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Green Tea Compound May Prevent and Treat Uterine Fibroids

Green tea being poured into a cup from a teapot.
Credit: Maria Tyutina/ Pexels
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According to research published in Scientific Reports, a green tea compound called epigallocatechin gallate (EGCG) could be promising for both preventing and treating uterine fibroids.

Uterine fibroids: The most common benign tumors of the uterus

Uterine fibroids are benign tumors made up of smooth muscle cells and a large matrix of connective tissue that grow in and around the muscular wall of the uterus. While they can be very small, some fibroids can become large enough to distort the uterus.

Many people with uterine fibroids do not experience symptoms, however approximately 30% experience severe symptoms including heavy and abnormal uterine bleeding, pelvic pain and infertility.

As the most common benign tumors of the uterus, uterine fibroids affect an estimated 77% of women, with Black and Hispanic women developing them at 1.5–2 times the rate of white women. Uterine fibroids are one of the most common indications for hysterectomy.

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The importance of finding a treatment for such fibroids is described by James Segars Jr., MD, professor of gynecology and obstetrics at the Johns Hopkins University (JHU) School of Medicine: “There is no standard protocol for uterine fibroid disease management or prevention, no tools to prevent their growth, so finding a safe nonsurgical therapy is important.”

Fibroids collected from living patients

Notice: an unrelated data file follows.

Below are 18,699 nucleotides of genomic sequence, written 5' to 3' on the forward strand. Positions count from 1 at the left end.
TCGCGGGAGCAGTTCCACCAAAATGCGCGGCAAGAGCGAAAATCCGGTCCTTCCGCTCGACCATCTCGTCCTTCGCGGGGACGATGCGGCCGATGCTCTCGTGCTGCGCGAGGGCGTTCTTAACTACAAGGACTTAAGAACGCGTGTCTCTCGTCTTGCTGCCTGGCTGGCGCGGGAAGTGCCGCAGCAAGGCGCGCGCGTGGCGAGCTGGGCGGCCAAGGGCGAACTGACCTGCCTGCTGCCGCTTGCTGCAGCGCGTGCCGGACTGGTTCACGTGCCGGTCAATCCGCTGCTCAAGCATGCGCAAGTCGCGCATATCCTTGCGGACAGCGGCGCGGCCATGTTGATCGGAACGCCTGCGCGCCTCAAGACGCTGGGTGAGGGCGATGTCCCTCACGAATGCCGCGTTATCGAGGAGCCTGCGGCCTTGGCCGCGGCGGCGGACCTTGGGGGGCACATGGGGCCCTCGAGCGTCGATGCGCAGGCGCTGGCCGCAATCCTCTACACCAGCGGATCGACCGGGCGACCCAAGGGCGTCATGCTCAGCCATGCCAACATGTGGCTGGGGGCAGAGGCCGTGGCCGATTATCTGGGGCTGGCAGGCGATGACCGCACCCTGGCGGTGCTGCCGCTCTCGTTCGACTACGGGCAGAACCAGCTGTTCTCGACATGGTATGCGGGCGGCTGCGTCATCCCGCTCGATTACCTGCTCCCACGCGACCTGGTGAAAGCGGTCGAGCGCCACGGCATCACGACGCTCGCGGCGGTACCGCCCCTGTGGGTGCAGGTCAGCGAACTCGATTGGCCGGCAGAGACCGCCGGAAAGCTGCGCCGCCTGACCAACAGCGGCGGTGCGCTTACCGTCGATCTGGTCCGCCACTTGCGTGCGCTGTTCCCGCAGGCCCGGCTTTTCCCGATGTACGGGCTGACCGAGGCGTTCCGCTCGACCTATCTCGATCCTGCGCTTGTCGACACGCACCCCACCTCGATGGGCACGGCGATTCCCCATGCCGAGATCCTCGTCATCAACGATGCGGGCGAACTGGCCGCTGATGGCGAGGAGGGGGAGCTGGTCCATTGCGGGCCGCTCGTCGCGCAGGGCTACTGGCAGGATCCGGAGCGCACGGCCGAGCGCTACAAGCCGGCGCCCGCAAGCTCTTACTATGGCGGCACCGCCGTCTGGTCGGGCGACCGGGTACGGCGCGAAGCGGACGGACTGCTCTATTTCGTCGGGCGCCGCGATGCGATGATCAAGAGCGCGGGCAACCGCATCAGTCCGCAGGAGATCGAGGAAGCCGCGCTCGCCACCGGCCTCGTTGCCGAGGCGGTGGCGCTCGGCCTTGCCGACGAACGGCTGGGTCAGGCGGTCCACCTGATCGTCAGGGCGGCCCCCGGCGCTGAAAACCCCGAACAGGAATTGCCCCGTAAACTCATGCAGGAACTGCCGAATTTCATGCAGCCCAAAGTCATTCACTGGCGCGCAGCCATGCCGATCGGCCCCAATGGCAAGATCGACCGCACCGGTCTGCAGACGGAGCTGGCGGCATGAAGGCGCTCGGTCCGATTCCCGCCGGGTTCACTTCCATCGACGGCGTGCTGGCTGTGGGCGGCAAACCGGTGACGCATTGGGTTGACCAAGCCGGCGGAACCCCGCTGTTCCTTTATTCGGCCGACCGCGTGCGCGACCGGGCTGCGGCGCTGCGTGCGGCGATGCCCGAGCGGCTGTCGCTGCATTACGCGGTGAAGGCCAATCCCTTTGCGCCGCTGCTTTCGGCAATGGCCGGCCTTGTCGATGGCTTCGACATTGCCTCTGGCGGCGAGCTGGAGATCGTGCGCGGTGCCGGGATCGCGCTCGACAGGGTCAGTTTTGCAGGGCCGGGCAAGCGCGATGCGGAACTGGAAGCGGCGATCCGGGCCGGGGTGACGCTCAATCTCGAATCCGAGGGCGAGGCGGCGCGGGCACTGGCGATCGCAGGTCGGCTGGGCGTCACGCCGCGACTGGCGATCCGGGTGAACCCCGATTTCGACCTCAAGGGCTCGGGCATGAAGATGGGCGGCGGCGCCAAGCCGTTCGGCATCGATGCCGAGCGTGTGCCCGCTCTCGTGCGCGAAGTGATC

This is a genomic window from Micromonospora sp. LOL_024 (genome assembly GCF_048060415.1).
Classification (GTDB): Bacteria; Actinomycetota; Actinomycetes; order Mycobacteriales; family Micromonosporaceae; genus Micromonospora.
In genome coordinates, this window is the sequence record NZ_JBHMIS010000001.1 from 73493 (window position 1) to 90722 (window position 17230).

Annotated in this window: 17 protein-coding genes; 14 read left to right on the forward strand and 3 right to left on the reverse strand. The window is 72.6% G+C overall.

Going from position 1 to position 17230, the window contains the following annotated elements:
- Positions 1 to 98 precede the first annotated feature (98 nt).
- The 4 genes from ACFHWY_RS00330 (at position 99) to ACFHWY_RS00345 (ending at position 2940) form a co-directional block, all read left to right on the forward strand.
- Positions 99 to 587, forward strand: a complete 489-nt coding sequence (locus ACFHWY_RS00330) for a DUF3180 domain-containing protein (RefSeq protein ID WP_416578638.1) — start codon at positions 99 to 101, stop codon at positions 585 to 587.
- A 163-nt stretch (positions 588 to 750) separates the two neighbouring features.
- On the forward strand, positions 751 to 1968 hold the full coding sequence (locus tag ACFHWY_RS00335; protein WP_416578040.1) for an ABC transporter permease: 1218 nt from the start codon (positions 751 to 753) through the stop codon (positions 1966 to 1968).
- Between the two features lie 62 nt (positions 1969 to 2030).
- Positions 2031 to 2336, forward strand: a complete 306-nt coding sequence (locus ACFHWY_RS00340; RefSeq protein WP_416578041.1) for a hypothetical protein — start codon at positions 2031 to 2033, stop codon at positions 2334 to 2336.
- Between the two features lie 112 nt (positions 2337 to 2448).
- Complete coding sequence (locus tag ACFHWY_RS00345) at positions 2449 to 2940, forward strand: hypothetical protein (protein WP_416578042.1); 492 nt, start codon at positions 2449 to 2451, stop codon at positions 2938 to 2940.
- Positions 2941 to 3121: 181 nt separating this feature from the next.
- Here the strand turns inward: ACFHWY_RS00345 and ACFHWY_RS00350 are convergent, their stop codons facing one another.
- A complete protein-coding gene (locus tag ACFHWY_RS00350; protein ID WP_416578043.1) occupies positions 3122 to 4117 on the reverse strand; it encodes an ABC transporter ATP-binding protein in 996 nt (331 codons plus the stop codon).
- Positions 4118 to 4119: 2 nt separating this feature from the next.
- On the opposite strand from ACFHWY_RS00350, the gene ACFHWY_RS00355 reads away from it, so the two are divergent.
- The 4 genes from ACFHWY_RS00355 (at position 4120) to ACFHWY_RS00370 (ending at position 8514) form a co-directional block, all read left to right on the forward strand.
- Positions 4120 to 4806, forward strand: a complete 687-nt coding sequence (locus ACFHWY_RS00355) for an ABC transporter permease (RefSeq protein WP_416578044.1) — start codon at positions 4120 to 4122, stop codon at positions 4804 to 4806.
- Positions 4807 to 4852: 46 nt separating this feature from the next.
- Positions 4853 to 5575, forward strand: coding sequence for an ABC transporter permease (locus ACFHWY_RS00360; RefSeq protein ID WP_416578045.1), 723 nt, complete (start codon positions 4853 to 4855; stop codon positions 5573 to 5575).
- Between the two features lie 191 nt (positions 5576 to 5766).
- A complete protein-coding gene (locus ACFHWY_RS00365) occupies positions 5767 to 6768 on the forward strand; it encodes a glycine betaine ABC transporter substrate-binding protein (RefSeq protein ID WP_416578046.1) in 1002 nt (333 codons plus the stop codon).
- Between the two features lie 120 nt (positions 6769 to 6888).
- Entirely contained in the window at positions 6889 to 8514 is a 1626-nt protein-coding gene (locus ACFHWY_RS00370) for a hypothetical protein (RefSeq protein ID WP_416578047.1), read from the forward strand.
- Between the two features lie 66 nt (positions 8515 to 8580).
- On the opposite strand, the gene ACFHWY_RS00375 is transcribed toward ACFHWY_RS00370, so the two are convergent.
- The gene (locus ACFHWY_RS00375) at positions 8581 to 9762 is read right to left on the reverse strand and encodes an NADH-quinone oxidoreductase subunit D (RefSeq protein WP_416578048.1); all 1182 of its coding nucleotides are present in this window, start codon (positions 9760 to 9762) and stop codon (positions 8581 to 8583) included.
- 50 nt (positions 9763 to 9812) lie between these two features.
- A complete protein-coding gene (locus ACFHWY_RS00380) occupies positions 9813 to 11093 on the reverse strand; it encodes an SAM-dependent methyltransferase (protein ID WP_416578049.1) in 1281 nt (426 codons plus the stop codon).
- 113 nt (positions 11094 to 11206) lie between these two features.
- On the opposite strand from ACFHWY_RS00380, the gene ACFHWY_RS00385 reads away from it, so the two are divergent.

Researchers from JHU set out to elucidate the underlying mechanisms of epigallocatechin gallate (EGCG), a compound isolated from green tea, which has been reported to show antiproliferative and proapoptotic effects on uterine fibroid cells.

As uterine fibroids have a large extracellular matrix (ECM), the researchers were focused on the effect of EGCG on the expression of three proteins associated with the ECM; fibronectin, cyclin D1 and connective tissue growth factor (CTGF) protein.

The researchers dosed human fibroid cells with 100 mcmol/L of EGCG in growth media for 24 hours, and then a western blot was used to test for the abundance of each protein.

Compared to an untreated control group of fibroid cells, EGCG reduced protein levels of fibronectin by 46– 52%, and there was a decrease of up to 86% in CTGF proteins compared with the control group. EGCG was also found to disrupt pathways involved in fibroid tumor cell growth, movement, signaling and metabolism.

“The results from this study show that EGCG targets many signaling pathways involved in fibroid growth, particularly the extracellular matrix,” said Dr. Md Soriful Islam, postdoctoral fellow at JHU School of Medicine and lead author of the study. “EGCG supplements could be an easily accessible and natural way to relieve symptoms and slow fibroid growth.”

Reference: Islam MS, Parish M, Brennan JT, Winer BL, Segars JH. Targeting fibrotic signaling pathways by EGCG as a therapeutic strategy for uterine fibroids. Sci Rep. 2023;13(1):8492. doi: 10.1038/s41598-023-35212-6

This article is a rework of a press release issued by Johns Hopkins Medicine. Material has been edited for length and content.